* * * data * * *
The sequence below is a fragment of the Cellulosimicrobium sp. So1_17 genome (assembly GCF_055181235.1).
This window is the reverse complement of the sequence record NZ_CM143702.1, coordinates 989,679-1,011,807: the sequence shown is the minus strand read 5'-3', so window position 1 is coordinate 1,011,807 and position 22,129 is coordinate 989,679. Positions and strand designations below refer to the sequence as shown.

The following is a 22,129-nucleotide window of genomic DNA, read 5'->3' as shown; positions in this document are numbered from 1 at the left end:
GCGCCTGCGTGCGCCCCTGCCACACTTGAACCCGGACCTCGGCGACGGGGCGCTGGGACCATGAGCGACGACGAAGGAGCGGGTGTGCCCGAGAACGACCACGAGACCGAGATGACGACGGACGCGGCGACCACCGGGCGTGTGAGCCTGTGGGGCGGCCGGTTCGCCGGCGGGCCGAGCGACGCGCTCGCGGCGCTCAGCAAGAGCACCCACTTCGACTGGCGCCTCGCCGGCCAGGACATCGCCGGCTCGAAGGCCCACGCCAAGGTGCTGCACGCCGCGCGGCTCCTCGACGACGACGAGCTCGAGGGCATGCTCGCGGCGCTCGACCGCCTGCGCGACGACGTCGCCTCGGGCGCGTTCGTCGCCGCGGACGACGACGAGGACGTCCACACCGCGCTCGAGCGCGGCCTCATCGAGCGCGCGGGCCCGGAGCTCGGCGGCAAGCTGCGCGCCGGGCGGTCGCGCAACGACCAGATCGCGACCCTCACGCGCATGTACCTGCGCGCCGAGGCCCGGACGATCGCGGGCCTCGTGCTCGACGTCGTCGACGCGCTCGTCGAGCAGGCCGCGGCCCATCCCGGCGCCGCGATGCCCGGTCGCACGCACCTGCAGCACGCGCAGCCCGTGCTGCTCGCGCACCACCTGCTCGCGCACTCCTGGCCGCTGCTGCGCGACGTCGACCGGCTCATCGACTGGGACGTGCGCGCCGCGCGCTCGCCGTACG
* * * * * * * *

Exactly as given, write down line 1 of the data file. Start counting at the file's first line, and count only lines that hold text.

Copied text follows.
The sequence below is a fragment of the Cellulosimicrobium sp. So1_17 genome (assembly GCF_055181235.1).